How important is it that the story is set in Afghanistan and the USA and predominately among Muslims?Wouldn't the themes come out strongly if the reader didnt have all that foreign culture, history...
How important is it that the story is set in Afghanistan and the USA and predominately among Muslims?
Wouldn't the themes come out strongly if the reader didnt have all that foreign culture, history and language to deal with while reading?
Kahled Hosseini can be considered one of the Diasporic writers. Diasporic writers are those that come from other countries for various reasons, are displaced persons, but write about their homelands from their current country of residence. Diasporic Literature involves the idea of a homeland, a place from where a displacement occurs and narratives of harsh journeys are undertaken. The word "Diaspora" refers to a minority community living in exile. The Kite Runner is said to be the first novel written in English by an Afghan writer.
The fact that the story is set in Afghanistan adds a unique cultural richness to themes that certainly are not new - fathers and sons, self-discovery, search for identity, importance of family, atonement and forgiveness. Many works have been written that explore these themes, it is true, but this novel presents the themes in a different milieu. The fact that the characters are mostly Muslims adds a different perspective because the world view in Muslim countries is different than in the United States. The foreign culture, history and language can be distracting, however, but that is because it is new to us, not to the writer.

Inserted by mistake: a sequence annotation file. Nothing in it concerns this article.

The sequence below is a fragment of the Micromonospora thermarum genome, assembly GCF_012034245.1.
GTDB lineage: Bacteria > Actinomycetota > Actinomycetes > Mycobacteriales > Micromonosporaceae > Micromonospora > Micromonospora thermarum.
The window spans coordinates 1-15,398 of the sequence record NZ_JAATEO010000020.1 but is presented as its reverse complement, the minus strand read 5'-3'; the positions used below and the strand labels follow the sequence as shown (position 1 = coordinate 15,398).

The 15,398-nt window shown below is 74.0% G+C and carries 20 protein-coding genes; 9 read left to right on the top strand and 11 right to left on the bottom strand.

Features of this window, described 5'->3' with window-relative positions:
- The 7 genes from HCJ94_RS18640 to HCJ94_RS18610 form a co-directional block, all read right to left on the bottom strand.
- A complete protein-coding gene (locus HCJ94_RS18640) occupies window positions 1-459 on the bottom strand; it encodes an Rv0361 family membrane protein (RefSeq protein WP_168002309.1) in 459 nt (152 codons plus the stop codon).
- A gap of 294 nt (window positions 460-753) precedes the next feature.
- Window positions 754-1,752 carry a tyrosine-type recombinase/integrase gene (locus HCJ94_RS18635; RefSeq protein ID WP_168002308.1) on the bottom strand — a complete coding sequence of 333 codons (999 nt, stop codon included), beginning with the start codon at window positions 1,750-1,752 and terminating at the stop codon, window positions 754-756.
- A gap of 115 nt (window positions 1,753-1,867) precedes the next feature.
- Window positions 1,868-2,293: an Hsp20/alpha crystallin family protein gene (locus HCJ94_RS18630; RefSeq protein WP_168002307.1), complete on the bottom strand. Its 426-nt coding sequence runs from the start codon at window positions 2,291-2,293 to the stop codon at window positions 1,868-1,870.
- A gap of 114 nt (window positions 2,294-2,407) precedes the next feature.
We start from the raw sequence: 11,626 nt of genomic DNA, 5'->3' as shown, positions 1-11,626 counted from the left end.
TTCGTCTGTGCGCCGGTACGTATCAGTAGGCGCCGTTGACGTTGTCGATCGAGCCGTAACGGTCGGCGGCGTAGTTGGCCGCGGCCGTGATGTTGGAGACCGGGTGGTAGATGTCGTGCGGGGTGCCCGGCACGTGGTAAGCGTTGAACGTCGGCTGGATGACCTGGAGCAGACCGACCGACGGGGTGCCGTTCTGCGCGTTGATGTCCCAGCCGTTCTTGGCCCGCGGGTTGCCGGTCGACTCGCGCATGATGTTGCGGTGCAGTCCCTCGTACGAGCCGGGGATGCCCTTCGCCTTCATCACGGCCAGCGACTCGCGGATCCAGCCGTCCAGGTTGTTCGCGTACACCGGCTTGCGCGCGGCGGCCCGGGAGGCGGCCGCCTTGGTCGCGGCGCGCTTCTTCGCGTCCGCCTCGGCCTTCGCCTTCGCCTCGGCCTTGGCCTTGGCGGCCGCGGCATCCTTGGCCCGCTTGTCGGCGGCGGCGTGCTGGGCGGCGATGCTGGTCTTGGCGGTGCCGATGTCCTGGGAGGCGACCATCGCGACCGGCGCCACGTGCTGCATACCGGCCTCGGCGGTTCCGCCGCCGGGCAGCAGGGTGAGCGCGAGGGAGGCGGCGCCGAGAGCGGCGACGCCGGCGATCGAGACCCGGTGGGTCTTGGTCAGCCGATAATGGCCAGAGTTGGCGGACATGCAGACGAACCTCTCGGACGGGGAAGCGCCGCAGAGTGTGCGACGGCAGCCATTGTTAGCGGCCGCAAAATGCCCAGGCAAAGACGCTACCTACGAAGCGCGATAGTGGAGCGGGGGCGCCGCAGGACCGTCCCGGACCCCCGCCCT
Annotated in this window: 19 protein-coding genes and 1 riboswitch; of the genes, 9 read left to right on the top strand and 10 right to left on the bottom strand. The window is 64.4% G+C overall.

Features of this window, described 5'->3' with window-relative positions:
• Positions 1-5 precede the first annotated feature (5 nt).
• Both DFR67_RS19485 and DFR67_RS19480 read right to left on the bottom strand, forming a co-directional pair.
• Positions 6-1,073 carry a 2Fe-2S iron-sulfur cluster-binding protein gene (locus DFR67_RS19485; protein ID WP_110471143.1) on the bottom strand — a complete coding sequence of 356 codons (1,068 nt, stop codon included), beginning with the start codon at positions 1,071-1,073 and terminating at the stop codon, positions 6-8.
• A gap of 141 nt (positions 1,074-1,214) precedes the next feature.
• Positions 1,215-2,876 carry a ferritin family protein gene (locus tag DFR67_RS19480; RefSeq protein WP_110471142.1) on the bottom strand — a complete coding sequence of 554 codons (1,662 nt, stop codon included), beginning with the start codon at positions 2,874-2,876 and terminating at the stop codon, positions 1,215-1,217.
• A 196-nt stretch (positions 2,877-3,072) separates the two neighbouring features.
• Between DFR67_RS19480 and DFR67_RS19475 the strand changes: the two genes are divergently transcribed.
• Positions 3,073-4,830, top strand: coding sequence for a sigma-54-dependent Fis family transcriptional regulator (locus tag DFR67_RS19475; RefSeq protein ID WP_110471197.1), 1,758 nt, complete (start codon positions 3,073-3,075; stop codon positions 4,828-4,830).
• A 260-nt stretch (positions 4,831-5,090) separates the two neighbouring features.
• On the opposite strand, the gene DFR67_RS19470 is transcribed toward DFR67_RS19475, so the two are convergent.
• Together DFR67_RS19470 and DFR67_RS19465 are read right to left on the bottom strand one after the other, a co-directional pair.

I have read some Diasporic writers that have even had to include glossaries in the back of the book so that American readers can understand what is going on.
The Kite Runner retains its social importance today because of the United States' continuing presence in Afghanistan. It gives its readers (especially in the U.S.) some informative basic background to both the Soviet Union's takeover of the country in the 1970s as well as to the nature of the country at the turn of the century while under Taliban control. I find the cultural and social information enthralling and not at all clouded by its foreign terminology and setting. I have had many people tell me that they have learned--and understood--more about the Muslim culture after reading the novel than from any other media sources. It certainly presents a sympathetic view of the Afghan people and one that has altered the way in which Americans view the country and its ongoing problems. With the recent finding of the vast mineral resources beneath the nation's soil, The Kite Runner may well grow in importance--both literary and cultural.